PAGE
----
By Laura Mason
In over eight years of teaching Pilates, I have taught 100s of mothers. Some I taught throughout their pregnancy and in the early weeks and months following birth; others didn’t discover Pilates until they had grandkids of their own (and lots more free time).
Each one of them has had a different journey through motherhood. As we’ve chatted and muddled our way through motherhood, some things have become apparent and a lot that we wished we had known heading into motherhood. These are the top 5 things that I think all mothers should know before childbirth concerning healing and recovery.
1. All the Pilates/movement in the world will not make up for lost sleep
Sleep – often missed in those early weeks/months/years and desperately sought after. The lack of sleep will impact your recovery. For this reason, I gently encourage my pregnant clients to get used to doing less in the lead up to birth. In some women (myself included), the thought of not ticking 10 things off the to-do list by midday would once cause anxiety. Tackling this before childbirth can help the new mother to prioritise rest and sleep whenever that opportunity arises.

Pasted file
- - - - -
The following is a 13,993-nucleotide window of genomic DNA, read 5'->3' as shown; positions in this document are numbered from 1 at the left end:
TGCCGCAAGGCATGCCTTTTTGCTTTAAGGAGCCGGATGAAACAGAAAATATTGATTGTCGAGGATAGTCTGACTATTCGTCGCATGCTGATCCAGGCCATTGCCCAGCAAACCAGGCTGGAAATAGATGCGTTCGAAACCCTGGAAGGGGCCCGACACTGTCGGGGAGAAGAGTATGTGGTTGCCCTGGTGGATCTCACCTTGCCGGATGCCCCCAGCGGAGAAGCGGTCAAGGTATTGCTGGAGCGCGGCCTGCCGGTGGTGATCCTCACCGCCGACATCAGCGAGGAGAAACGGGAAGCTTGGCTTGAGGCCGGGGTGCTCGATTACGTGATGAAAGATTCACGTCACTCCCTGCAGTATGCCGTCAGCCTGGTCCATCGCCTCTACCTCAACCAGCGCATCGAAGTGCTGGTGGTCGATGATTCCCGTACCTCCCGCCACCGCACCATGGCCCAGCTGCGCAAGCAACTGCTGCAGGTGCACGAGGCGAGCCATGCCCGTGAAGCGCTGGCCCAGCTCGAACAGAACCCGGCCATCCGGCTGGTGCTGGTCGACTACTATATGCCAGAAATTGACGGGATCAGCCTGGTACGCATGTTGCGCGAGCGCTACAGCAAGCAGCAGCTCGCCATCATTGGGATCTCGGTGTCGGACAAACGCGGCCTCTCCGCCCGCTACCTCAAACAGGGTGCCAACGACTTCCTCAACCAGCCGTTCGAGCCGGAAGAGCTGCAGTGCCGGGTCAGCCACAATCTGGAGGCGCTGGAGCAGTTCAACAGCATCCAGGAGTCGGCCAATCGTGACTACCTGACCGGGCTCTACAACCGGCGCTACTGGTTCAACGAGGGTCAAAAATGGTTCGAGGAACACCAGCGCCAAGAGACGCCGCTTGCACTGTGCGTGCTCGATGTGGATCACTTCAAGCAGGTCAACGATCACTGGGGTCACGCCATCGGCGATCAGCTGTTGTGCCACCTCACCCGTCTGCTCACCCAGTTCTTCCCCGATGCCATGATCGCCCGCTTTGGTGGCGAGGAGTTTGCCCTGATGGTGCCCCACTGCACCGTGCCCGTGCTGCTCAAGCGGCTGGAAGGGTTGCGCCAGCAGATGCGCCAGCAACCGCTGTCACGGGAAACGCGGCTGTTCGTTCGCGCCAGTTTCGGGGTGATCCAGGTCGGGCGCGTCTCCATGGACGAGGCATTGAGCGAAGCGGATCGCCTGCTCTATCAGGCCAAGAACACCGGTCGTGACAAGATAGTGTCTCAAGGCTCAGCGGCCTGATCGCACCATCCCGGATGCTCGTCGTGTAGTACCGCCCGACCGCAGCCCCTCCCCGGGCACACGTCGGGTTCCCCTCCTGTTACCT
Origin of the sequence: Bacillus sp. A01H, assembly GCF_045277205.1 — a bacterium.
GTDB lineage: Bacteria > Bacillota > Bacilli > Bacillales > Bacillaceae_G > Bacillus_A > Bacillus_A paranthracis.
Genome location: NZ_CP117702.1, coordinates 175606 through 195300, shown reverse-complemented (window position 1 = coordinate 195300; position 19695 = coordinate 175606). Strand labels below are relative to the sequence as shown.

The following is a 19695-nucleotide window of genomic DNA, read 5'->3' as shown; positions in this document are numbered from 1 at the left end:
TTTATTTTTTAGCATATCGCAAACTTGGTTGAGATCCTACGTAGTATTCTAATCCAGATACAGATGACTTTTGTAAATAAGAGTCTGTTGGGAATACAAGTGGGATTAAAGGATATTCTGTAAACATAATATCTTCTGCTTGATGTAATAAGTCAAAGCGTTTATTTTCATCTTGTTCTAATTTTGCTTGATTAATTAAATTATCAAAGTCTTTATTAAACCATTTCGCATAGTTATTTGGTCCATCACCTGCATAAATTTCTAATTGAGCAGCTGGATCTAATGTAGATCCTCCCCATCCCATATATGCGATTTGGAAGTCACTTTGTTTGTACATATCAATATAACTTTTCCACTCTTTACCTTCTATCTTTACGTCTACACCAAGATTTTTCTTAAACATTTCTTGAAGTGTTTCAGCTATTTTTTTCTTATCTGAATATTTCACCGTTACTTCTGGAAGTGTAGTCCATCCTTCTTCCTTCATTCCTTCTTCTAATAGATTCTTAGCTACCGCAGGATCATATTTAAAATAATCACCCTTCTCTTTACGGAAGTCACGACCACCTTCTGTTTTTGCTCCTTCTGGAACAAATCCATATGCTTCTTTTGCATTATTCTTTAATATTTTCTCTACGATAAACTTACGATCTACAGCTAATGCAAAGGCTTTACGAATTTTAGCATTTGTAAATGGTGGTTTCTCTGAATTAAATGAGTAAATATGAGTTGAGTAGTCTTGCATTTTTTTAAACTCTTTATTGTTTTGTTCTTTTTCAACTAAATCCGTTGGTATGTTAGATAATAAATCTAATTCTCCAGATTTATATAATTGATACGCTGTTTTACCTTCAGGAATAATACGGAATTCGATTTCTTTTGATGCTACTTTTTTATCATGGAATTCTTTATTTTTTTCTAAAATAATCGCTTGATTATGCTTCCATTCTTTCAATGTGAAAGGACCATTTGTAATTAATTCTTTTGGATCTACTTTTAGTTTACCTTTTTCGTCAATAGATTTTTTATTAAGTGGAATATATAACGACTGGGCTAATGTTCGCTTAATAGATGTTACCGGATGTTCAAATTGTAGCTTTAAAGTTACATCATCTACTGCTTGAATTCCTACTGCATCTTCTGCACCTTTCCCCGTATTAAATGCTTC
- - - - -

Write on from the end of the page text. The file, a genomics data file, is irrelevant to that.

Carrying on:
The lack of sleep will impact your recovery. For this reason, I gently encourage my pregnant clients to get used to doing less in the lead up to birth.
2. Pilates alone will not help you lose the postnatal weight
Although I don’t want to talk about weight in this day and age, when I ask clients why they’re starting on their Pilates journey, a lot of them list weight loss as a goal. There is no shame in my studio if you want to shed a few kilos. Pilates will help to tone you up, it will help you to stand up taller, and it will make you more confident in your body’s ability to move, but the only way to lose weight is to be in a calorie deficit. The best advice I can give is to find a dietitian (and occasionally a psychologist) who can help you in this part of your journey. They will take lots of things into account and provide a solution tailored to your specific needs and goals.
3. If you have an abdominal separation (at any period post children) – please don’t eliminate all movement
There is so much negative noise about this, but did you know that all pregnant women have a thinner linea alba post-birth? It’s the body’s way of fitting a baby inside. Remarkable really. Often, the gap will close on its own over the first several months. It may sometimes take a bit longer and occasionally (as in my case), it won’t fully close. What’s important is that you keep on moving. Data shows that the tissues need to be loaded sufficiently for full strength and elasticity to return. The tension across the gap is actually what is important. Can you hold tension across it to do the activities required in your life? If you’re concerned, the first step is to see a women’s health physio. On this note, a leaking pelvic floor is much more important to deal with asap.